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Articles Home » Interviews » Lion Music - 2001 Interview with Lasse Mattson
 
Lion Music - 2001 Interview with Lasse Mattson
INTERVIEW: Lion Music Record Label (Aug 2001)
From a Record Industry perspective.. via Lasse Mattson.

This is the 'In The Spotlight' page. Here we take a look behind the scenes, with the small but growing rock label Lion Music. Technically based in Finland, these guys focus and specialise on those neo classical and progressive rock genres. Of more interest though, is how a label like this goes about doing business on a day to day basis. Read all about it from the brains trust behind it all Lasse Mattsson, who answers some questions from Luigi Cisaria. (Aug 2001)

Thanks Lasse, I believe you (and Lion Music) are based on a small island in Finland?
Yes, actually we are located on a small island between Finland and Sweden. We all speak Swedish here and culturally we are Swedish. We are also independent in some ways. The place is called the Aland Islands (*Editors note: Nikolo Kotsev lives on the same island!).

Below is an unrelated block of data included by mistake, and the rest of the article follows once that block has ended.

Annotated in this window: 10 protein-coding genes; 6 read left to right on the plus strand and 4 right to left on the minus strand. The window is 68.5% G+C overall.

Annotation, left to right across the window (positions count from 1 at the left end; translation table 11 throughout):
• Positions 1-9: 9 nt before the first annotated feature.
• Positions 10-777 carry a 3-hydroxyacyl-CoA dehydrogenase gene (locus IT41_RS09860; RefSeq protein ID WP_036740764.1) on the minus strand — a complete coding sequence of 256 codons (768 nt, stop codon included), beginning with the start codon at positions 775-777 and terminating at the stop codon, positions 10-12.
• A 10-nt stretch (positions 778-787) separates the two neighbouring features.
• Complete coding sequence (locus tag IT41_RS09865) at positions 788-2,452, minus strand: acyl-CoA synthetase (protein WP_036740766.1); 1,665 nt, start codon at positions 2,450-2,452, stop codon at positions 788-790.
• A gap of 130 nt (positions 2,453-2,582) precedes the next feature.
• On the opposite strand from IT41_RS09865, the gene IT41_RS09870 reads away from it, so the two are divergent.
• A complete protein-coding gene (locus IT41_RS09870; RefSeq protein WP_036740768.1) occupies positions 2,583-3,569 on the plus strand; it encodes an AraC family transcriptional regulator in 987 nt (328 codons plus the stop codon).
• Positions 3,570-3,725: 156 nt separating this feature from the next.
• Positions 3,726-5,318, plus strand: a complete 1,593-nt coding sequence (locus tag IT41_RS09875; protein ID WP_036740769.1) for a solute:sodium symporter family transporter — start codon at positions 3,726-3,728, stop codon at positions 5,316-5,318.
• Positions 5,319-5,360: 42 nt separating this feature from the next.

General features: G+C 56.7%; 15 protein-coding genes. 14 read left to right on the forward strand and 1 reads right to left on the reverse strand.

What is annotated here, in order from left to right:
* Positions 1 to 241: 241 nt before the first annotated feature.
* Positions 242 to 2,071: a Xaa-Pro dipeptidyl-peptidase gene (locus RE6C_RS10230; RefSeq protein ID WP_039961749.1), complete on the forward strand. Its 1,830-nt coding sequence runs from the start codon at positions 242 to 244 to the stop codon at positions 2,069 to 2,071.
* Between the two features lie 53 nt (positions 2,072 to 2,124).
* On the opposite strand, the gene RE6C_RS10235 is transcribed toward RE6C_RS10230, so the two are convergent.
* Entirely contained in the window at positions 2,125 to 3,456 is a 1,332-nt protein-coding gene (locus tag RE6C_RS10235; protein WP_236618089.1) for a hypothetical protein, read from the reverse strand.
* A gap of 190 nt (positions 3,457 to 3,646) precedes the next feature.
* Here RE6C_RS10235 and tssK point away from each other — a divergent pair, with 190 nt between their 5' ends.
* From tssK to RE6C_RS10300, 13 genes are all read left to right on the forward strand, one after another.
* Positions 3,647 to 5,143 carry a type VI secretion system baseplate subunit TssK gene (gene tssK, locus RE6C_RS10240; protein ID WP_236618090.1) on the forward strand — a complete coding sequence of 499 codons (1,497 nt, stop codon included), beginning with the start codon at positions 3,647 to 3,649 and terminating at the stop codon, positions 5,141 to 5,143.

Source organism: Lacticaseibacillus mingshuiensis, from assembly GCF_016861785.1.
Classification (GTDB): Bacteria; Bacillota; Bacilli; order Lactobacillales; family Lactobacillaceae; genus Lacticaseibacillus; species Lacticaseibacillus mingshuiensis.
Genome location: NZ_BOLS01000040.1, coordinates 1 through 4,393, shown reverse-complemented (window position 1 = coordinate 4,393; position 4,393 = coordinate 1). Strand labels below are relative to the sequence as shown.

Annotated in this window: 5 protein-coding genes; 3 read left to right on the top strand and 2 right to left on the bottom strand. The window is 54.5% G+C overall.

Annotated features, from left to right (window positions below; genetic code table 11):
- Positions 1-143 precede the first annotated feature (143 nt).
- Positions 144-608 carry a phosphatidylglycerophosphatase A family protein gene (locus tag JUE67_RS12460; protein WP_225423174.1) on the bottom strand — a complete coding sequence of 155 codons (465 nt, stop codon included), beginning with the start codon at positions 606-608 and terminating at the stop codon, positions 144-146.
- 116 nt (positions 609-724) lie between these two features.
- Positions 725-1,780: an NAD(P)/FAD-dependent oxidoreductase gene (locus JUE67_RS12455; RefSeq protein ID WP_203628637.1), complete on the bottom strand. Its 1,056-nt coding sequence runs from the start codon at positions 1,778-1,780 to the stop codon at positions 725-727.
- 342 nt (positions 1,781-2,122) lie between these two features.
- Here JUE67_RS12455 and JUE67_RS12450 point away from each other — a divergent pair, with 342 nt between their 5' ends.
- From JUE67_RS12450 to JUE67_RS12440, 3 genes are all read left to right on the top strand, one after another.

What is the history behind Lion Music? How did it all get started?
Lion Music was originally started in 1988 as a production company. Our first client was guitarist Lars Eric Mattsson. We produced three albums for Lars, 'Eternity' in 1988, 'No Surrender' in 1989 and 'Electric Voodoo' in 1991. These albums were licensed to Black Dragon Records in Europe, Apollon in Japan, SKC in Korea and 'Electric Voodoo' to Leviathan in USA. In 1992 when Lars started the band Vision, we produced their debut album, which was released in Japan once again by Apollon and Roadrunner in Europe. Vision did well in Japan.

In 1995 when Lars returned after a three year break we produced the album for his 'Astral Groove' project which was the first release on Lion Music as a label. It was hard in the beginning to find the right distribution for our CDs so the first releases were quite sporadic. The second Vision release 'Till The End Of Time' came out in 1997, followed by Lars Eric Mattsson's return as a solo artist with 'Obsession' in 1998. The same year we re-released two much sought after out of print releases, the first Vision album and Lars 'No Surrender' album. Our major distribution was still at this time through mail order. During 1999 we decided to become a real label, and our first signing was the legendary grammy nominated Italian guitar master Alex Masi, and we released his 'In the Name of Bach' together with Mattsson's all star 'Another Dimension' in January 2000.